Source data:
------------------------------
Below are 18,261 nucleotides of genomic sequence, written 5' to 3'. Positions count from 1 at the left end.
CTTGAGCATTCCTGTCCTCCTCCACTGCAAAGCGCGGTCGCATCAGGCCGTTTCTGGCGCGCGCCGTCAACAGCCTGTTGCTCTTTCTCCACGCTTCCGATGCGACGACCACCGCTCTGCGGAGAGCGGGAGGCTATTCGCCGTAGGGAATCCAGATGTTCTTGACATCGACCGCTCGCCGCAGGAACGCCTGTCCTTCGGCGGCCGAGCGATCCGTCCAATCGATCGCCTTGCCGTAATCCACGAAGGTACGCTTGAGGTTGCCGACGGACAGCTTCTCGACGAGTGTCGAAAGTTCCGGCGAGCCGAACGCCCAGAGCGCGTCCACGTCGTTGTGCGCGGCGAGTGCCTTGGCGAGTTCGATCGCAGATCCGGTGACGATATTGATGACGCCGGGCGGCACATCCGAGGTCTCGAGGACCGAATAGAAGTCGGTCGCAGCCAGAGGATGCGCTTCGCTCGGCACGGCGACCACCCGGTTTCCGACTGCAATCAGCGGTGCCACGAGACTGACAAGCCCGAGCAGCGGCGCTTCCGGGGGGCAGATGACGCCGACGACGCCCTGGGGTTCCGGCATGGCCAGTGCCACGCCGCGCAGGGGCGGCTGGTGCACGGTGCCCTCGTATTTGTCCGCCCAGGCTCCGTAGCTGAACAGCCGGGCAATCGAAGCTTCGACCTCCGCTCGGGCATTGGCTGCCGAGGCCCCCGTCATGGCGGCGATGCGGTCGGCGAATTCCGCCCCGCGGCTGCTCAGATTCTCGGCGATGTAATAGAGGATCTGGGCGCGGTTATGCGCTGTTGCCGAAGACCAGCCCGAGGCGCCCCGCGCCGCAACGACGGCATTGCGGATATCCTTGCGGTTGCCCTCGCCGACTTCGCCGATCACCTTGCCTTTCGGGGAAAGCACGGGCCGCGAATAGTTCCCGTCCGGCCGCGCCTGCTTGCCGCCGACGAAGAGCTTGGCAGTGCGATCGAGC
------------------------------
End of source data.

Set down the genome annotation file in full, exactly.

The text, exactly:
Below are 18,261 nucleotides of genomic sequence, written 5' to 3'. Positions count from 1 at the left end.
CTTGAGCATTCCTGTCCTCCTCCACTGCAAAGCGCGGTCGCATCAGGCCGTTTCTGGCGCGCGCCGTCAACAGCCTGTTGCTCTTTCTCCACGCTTCCGATGCGACGACCACCGCTCTGCGGAGAGCGGGAGGCTATTCGCCGTAGGGAATCCAGATGTTCTTGACATCGACCGCTCGCCGCAGGAACGCCTGTCCTTCGGCGGCCGAGCGATCCGTCCAATCGATCGCCTTGCCGTAATCCACGAAGGTACGCTTGAGGTTGCCGACGGACAGCTTCTCGACGAGTGTCGAAAGTTCCGGCGAGCCGAACGCCCAGAGCGCGTCCACGTCGTTGTGCGCGGCGAGTGCCTTGGCGAGTTCGATCGCAGATCCGGTGACGATATTGATGACGCCGGGCGGCACATCCGAGGTCTCGAGGACCGAATAGAAGTCGGTCGCAGCCAGAGGATGCGCTTCGCTCGGCACGGCGACCACCCGGTTTCCGACTGCAATCAGCGGTGCCACGAGACTGACAAGCCCGAGCAGCGGCGCTTCCGGGGGGCAGATGACGCCGACGACGCCCTGGGGTTCCGGCATGGCCAGTGCCACGCCGCGCAGGGGCGGCTGGTGCACGGTGCCCTCGTATTTGTCCGCCCAGGCTCCGTAGCTGAACAGCCGGGCAATCGAAGCTTCGACCTCCGCTCGGGCATTGGCTGCCGAGGCCCCCGTCATGGCGGCGATGCGGTCGGCGAATTCCGCCCCGCGGCTGCTCAGATTCTCGGCGATGTAATAGAGGATCTGGGCGCGGTTATGCGCTGTTGCCGAAGACCAGCCCGAGGCGCCCCGCGCCGCAACGACGGCATTGCGGATATCCTTGCGGTTGCCCTCGCCGACTTCGCCGATCACCTTGCCTTTCGGGGAAAGCACGGGCCGCGAATAGTTCCCGTCCGGCCGCGCCTGCTTGCCGCCGACGAAGAGCTTGGCAGTGCGATCGAGC